A GOVERNMENT review into the disproportionate impact of COVID-19 on BAME communities must be informed by real-time data collection, says the BMA.
The review by Public Health England comes after data from the Intensive Care National Audit and Research Centre found that 34 per cent of critically ill coronavirus patients identified as black, Asian or minority ethnic. This despite BAME people making up only 14 per cent of the population in England and Wales.
Professor Chris Whitty, England’s chief medical officer, said: "It’s critical that we find out which groups are most at risk so we can help to protect them. Three things are clear, and ethnicity is less clear. The three things that are clear are age, people who’ve got more than one other disease, and male sex. Being a member of an ethnic minority group is less clear."
Dr Chaand Nagpaul, BMA council chair, commented: "We are pleased that the Government has heeded the BMA’s call for this review. However, if the review is to have any meaningful impact, it needs to be informed with real-time data to understand why and how this deadly virus can have such a tragic disproportionate toll on our BAME communities and healthcare workers. This must include daily updates on ethnicity, circumstance and all protected characteristics of all patients in hospital as well as levels of illness in the community, which is not currently recorded.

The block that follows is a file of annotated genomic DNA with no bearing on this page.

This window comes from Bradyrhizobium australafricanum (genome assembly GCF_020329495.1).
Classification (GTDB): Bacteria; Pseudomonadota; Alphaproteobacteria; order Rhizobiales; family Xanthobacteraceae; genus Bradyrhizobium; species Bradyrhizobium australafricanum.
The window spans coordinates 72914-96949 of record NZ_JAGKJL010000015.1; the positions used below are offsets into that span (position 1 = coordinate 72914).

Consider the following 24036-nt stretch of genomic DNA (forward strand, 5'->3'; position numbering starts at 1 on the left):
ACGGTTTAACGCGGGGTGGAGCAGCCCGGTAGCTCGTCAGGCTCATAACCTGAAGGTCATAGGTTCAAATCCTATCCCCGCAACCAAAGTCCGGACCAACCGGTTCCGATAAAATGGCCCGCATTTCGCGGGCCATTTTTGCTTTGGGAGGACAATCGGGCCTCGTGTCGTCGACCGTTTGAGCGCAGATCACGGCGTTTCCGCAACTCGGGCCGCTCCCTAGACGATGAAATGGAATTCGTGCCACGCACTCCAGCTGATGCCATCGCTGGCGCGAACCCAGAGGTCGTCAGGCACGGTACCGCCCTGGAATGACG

"It also means taking vital steps now to protect our BAME communities until we can develop a detailed understanding of the threats they face. This could include that those at greatest risk, including older and retired doctors, are not working in potentially infectious settings."